NEWS | July 24, 2017

Big Lots West for a 'Cause'

By Capt. Eric Connor 311th Sustainment Command (Expeditionary)

They say if you build it they will come. In order for it to be built, the parts and components first have to be delivered. And that’s where the U.S. Army Reserve comes in.

The U.S. Army Reserve’s Big Logistics Over the Shore West 2017 exercise kicked off July 14 at the Port of San Diego, Marine Corps Base Camp Pendleton, Naval Base Coronado, and other locations surrounding the place dubbed as America’s Finest City.

Big LOTS West 17 is a multi-component exercise involving Soldiers from the Army Reserve, active-duty U.S. Army, Navy, Marines and U.S. Maritime Administration who train and conduct logistics and sustainment operations involving the transportation of cargo and materiel, and ship-to-shore duties.

This 311th Sustainment Command (Expeditionary), a U.S. Army Reserve unit based in West Los Angeles, plays a major role in overseeing the exercise, and has been delivering on its promise, literally. The command relies heavily on its subordinate units for the exercise and they are meeting the challenge.

Not even the sweltering triple-digit heat of the Mojave Desert was enough to slow down the 250th Transportation Company from El Monte, California, which found itself with the important mission of assisting with uploading and then transporting multi-million dollars’ worth of equipment that make up a Modular Causeway System.

The MCS, best described as a mobile floating pier designed to load and unload equipment or personnel onto inaccessible land, started on a ten day journey from Joint Base Langley-Eustis in Virginia by rail before Soldiers from the 250th took the lead.

After observing the system’s rail off load, Soldiers from the transportation company then assisted with the meticulous uploading of the MCS section by section onto the back of several of their M915 line haul trucks and PLS’s for transport from Marine Corps Logistics Base in Yermo, California, to the Port of San Diego.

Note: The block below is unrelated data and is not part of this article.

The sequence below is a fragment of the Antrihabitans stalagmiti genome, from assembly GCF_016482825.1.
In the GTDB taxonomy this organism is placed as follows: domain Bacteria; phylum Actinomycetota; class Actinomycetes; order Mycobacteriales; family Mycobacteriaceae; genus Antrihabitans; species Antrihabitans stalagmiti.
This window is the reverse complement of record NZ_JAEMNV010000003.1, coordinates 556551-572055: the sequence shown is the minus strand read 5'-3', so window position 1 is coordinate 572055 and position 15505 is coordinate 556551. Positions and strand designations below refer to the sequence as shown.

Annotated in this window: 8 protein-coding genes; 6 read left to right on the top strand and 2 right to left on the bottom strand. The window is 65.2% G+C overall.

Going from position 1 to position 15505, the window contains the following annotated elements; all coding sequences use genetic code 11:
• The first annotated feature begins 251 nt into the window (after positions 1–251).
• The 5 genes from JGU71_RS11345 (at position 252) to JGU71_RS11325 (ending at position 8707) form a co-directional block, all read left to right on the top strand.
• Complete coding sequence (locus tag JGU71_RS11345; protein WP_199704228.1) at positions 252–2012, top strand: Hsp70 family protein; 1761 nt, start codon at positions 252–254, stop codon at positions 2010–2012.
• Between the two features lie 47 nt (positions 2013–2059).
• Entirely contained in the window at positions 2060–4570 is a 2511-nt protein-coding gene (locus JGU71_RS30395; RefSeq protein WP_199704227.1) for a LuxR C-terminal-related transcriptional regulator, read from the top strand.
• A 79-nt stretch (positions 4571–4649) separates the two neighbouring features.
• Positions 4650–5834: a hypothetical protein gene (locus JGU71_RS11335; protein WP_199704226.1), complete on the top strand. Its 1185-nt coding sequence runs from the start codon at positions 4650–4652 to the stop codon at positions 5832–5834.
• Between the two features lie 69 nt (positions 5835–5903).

“We’re making multiple runs to the port as an essential part of Big LOTS. It’s a good feeling and good training,” said Staff Sgt. Juan Veliz, a convoy commander for the 250th Transportation Company.

On the other end, nearly 200 miles down the road in San Diego, the 331st Transportation Company, an active-duty unit based at JB Langley-Eustis, awaited the delivery of the mission-critical equipment.

“We’re transporting the bridge and its components by line-haul and the 331st is actually going to build the causeway bridge,” said CW3 Matthew Taylor, a 428th Transportation Company Soldier working with the 250th TC.

The successful and on-time delivery by the 250th meant Soldiers of the 331st could get to work, first building a Modular Warping Tug or MWT and then the causeway.

“We do this all the time, makes you feel good, but it’s definitely a team effort. We work with the Army Reserve and other services on this exercise to bring it all together,” said one 331st Soldier helping to construct the MWT.

“Its (ultimate) purpose is that it is connected to the roll-on/roll-off discharge facility and then shipped simultaneously out to sea,” added 1st Lt. Zach Wilson, the 331th officer in charge of the MWT and MCS’ build.

When it’s all said and done the intense man-hours and eventual completion of the causeway system mission translates into another successful training operation and team effort for all the services involved and a momentary breather before moving on to the next big training mission for Big LOTS West 17.